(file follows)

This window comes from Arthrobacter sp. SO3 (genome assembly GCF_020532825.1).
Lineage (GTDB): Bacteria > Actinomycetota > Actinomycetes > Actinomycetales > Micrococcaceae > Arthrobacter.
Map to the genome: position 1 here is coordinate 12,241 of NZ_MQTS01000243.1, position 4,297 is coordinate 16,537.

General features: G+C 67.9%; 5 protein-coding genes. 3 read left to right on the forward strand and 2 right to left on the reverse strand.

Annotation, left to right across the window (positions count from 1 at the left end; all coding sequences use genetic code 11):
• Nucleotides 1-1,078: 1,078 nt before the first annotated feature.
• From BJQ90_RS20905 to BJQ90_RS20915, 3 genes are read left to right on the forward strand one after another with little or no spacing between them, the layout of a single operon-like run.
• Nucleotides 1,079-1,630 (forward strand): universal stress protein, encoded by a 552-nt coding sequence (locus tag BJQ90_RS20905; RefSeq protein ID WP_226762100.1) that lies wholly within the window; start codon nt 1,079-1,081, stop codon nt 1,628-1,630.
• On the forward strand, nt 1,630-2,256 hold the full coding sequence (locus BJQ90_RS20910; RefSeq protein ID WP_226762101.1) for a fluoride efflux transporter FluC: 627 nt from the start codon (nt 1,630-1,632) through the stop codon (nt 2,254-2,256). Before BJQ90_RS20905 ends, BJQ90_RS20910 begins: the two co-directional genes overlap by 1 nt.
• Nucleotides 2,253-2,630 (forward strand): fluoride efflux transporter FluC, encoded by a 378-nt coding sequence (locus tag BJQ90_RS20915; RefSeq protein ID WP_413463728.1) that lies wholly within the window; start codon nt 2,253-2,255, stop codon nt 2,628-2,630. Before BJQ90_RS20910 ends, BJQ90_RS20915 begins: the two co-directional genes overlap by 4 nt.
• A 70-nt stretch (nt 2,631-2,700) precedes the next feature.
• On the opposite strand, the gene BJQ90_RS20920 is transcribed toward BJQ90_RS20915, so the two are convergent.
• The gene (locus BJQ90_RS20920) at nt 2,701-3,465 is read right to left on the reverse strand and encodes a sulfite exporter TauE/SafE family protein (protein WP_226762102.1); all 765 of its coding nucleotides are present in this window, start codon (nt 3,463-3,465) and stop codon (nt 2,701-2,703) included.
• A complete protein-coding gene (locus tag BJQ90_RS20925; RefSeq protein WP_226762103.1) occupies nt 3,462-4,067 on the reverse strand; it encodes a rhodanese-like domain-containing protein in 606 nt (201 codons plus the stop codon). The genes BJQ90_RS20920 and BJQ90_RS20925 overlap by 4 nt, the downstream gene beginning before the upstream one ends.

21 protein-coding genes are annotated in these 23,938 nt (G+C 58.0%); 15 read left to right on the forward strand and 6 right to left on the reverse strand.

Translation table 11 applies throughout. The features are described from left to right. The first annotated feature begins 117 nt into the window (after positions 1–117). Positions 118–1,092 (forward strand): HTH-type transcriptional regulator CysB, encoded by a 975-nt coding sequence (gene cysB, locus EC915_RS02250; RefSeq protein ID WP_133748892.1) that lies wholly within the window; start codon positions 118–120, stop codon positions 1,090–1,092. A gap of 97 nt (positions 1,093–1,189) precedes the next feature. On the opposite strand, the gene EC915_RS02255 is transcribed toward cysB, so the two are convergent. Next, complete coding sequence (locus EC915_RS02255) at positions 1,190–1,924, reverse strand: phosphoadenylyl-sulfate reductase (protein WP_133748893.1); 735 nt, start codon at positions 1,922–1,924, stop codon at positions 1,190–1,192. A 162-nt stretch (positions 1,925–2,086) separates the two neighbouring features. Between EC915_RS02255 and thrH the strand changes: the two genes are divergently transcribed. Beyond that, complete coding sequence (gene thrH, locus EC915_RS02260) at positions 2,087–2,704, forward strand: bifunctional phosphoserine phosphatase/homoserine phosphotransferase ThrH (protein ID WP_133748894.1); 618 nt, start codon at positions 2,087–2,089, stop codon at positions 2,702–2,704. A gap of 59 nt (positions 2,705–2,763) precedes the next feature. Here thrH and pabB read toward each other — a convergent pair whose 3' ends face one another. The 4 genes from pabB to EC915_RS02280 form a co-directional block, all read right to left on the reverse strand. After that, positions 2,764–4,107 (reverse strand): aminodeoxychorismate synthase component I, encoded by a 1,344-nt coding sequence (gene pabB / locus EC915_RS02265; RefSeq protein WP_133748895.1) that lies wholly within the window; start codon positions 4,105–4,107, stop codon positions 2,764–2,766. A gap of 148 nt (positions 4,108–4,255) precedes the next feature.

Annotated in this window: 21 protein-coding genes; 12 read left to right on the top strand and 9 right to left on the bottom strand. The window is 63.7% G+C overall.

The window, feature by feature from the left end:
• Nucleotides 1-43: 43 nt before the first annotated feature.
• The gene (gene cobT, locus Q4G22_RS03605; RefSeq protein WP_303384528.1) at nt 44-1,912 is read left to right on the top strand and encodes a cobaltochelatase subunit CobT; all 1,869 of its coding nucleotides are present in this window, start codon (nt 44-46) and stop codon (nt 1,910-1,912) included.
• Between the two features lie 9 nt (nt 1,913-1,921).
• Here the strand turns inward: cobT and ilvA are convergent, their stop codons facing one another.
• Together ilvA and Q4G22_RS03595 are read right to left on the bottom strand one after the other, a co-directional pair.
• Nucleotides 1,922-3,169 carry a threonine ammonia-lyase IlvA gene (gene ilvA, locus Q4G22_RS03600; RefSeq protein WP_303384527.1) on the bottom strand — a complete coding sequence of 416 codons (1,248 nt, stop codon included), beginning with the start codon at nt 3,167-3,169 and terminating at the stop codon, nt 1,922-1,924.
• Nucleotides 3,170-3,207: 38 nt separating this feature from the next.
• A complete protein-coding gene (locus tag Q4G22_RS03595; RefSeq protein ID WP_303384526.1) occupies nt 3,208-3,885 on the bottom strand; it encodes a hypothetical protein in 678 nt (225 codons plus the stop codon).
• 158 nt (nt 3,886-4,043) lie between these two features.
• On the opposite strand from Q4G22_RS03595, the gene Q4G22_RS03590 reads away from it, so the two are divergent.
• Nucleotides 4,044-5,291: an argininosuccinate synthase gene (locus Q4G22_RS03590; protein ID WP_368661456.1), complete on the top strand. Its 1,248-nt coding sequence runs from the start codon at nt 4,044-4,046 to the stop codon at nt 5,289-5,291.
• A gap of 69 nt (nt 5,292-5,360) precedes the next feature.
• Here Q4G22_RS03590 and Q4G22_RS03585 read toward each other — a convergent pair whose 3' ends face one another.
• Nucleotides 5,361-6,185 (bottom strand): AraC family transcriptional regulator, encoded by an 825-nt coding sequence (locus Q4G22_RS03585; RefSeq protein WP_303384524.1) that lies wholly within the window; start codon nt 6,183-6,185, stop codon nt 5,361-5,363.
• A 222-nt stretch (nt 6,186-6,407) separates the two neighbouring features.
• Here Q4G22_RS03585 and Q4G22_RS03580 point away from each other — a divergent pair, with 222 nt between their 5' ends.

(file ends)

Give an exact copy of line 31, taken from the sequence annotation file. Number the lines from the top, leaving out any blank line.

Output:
• Here Q4G22_RS03590 and Q4G22_RS03585 read toward each other — a convergent pair whose 3' ends face one another.